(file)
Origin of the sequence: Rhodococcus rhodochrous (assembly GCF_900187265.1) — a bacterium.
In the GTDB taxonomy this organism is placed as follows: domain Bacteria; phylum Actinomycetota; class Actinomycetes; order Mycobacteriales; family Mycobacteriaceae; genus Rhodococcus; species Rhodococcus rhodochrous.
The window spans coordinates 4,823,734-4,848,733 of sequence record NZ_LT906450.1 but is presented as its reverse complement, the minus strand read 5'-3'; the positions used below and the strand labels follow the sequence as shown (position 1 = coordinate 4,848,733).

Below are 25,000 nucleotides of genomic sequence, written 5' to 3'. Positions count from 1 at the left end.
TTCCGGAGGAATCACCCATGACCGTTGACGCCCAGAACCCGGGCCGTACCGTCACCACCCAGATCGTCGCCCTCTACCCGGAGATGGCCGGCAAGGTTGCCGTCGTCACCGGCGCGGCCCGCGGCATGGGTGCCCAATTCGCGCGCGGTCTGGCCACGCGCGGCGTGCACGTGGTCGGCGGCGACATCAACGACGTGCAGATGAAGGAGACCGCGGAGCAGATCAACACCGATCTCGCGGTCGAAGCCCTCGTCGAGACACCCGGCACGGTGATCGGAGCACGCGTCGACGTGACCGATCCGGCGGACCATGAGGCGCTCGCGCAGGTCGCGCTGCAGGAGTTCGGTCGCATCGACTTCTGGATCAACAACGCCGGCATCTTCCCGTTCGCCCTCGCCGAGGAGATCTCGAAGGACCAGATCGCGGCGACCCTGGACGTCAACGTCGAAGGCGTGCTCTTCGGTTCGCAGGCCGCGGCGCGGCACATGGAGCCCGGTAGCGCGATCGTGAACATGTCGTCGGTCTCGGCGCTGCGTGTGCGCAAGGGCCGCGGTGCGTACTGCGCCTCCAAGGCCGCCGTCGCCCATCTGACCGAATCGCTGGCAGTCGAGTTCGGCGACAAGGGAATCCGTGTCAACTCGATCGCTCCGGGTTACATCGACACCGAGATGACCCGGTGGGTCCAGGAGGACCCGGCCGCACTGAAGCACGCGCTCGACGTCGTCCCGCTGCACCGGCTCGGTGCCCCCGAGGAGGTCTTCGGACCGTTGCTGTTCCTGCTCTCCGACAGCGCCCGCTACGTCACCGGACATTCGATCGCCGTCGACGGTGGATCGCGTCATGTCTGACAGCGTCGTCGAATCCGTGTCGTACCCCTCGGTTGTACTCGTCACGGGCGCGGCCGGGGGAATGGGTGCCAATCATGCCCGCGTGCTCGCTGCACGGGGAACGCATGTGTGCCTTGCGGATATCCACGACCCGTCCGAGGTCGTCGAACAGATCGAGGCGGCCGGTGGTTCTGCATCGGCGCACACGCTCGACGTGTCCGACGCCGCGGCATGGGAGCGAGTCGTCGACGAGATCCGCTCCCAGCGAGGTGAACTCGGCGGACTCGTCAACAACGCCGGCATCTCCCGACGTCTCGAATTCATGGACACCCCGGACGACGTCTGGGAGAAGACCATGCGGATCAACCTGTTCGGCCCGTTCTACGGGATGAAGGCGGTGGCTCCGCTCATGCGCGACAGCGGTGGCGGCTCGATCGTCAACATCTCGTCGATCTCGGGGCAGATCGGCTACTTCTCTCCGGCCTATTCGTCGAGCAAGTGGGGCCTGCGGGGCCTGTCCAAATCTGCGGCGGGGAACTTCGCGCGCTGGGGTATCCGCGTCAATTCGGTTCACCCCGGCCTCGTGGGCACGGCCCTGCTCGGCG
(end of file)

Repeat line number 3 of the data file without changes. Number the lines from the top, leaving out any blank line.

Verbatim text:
The window spans coordinates 4,823,734-4,848,733 of sequence record NZ_LT906450.1 but is presented as its reverse complement, the minus strand read 5'-3'; the positions used below and the strand labels follow the sequence as shown (position 1 = coordinate 4,848,733).